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There are no hard and fast rules and each case will be assessed on merit. In general terms, we advise our clients to be prepared to deposit circa 25% to 30% of the property or business value. i.e a LTV in the range 70-75%. Mortgages for pubs will generally be limited to 60% to 65% LTV due to the higher risks associated with this sector of the market. Sitting tenants can often secure a higher advance.
With a Property Development loan much depends on the type of project being undertaken, the overall borrowing requirement and the anticipated profit margin that project will generate. In addition, the proven experience of the developer, their financial standing and / or the proposed contractor will also count heavily towards the underwriting decision.
In general terms, yes. If you are buying a business trading from freehold premises, we will obtain a professional report to verify the overall value of the business goodwill etc., which is sometimes referred to as ‘market value’ or MV1. Subject to satisfactory confirmation, it is usually possible to secure an advance against the overall business valuation. Where the purchase of a trading business also includes machinery, vehicles equipment, stock etc., it is generally more appropriate to structure a separate loan to acquire these assets on a short- term lease or stock finance arrangement.
When an underwriter is assessing a mortgage application the key criteria applied is the applicant’s ability to afford the loan repayments, sometimes also referred to as a ‘stress test’. Many mortgages will offer an ‘easy start’ period on interest only terms but most mortgage lenders wish to see both capital and interest repaid thereafter. In assessing your ability to repay the loan, the underwriter will look at business income / profits via any accounts held and any other sources of confirmed income that you have. In situations where you are renting business premises and wish to purchase a freehold property (perhaps as a sitting tenant) then the rent you pay will be assessed as an ‘add back’ when looking at the overall position.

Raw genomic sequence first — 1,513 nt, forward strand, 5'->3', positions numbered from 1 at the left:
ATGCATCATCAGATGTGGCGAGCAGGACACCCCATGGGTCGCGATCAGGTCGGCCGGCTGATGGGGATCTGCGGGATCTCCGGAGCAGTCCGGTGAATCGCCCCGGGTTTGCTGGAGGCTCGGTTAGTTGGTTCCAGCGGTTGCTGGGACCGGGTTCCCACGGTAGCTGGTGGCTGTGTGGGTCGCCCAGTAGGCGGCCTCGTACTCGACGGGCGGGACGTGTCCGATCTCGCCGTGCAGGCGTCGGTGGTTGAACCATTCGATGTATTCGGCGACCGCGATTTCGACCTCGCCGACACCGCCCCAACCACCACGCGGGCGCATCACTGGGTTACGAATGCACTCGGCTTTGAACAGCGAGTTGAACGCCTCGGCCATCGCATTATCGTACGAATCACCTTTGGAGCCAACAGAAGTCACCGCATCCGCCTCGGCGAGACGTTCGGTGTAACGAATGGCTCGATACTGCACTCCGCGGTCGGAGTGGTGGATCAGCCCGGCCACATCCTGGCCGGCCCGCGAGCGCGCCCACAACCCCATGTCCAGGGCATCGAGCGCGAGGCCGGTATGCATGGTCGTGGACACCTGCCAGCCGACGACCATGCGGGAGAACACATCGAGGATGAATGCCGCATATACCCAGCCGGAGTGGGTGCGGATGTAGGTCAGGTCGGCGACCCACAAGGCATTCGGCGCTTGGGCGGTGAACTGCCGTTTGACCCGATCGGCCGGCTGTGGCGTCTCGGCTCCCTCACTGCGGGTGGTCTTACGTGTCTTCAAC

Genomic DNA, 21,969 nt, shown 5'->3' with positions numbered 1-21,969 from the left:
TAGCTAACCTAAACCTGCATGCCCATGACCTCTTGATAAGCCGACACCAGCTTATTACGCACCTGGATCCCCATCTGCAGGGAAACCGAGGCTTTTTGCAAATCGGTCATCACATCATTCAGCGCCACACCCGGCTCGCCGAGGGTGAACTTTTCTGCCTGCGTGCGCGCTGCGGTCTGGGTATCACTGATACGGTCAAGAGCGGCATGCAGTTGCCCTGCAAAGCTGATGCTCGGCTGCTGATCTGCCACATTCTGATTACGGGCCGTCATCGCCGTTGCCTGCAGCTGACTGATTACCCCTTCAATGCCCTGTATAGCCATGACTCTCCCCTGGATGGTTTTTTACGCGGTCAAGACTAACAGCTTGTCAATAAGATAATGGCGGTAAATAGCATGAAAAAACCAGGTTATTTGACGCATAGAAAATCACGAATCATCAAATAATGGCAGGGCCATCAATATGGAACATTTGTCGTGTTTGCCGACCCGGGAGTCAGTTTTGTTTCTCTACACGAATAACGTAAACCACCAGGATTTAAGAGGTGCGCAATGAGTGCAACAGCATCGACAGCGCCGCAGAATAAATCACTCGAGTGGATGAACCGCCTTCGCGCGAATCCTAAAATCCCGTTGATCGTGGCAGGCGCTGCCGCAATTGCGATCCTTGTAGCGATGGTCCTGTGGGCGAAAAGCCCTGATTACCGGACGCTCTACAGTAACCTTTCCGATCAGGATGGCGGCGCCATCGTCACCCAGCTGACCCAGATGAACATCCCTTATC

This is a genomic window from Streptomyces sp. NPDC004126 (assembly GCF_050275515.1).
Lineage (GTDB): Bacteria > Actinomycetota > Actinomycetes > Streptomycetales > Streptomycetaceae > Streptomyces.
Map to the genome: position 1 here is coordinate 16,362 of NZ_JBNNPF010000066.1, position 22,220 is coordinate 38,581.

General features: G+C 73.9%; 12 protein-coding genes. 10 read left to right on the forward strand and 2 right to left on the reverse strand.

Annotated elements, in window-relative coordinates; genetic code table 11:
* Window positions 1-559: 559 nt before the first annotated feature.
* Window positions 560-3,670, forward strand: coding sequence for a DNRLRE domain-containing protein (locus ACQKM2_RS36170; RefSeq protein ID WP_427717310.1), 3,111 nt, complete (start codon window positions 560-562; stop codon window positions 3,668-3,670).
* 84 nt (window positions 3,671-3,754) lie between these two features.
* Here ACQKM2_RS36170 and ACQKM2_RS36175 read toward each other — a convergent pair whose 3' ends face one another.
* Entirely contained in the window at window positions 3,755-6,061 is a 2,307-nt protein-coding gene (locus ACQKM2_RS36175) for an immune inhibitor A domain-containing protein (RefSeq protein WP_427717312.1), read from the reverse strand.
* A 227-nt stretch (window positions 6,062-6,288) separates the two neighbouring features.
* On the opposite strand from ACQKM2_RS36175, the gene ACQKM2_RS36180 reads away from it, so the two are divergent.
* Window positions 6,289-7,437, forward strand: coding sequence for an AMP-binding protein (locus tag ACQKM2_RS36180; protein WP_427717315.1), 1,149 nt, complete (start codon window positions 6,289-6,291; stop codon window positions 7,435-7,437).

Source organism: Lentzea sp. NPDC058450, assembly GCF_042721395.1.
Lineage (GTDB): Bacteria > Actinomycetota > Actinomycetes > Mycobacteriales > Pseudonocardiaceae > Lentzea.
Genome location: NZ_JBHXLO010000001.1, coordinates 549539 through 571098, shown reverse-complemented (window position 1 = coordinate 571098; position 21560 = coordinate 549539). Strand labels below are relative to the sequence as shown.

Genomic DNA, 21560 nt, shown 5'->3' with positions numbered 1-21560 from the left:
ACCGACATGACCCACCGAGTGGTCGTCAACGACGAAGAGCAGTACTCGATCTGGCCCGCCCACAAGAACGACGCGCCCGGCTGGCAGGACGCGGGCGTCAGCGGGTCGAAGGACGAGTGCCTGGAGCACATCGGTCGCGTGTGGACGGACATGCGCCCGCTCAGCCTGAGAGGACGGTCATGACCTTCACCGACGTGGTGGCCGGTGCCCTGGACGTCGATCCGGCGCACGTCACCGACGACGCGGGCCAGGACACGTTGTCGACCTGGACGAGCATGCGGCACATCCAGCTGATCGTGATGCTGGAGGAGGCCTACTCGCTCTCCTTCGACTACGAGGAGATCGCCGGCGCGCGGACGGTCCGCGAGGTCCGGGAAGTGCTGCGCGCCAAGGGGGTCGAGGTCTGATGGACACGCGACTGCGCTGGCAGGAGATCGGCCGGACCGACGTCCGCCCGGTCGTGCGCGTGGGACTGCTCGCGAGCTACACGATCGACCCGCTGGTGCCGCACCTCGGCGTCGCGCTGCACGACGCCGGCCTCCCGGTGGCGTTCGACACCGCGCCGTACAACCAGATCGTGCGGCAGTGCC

The applicant will have no fees to pay to secure an ‘agreement in principle’ ( AIP) offer from the mortgage provider – we offer this service free of charge. Once the AIP is accepted by the client it will be necessary to schedule and pay for any valuation report(s) needed by the underwriter. The cost of which will vary dependant on the size and scope of the project but on commercial schemes we normally advise to budget £2 per £1,000 of property value.
After the valuation reports confirm a positive and viable loan proposition, the lender will issue the formal offer, subject to legal due diligence. At which point a non – refundable commitment fee may be payable by the client, to cover underwriting costs – this is generally deducted from the loan set up fees. Some lenders will require their own legal costs to be covered by the client though it may be possible for the clients’ / lenders’ solicitor to represent both parties. In addition to the interest charged on the mortgage or development loan, there will generally be a set up fee of between 1% and 3% of the loan
ERC stands for “Early Repayment Charges” generally applied on longer term Commercial Mortgages ( to protect the lender’s anticipated margin on the deployment of the funds) if the loan is redeemed in the early years. Many lenders will charge ERCs up to a three or five year point in the loan usually on a reducing scale but these can be as high as 5% of the mortgage amount if a facility is repaid in year 1.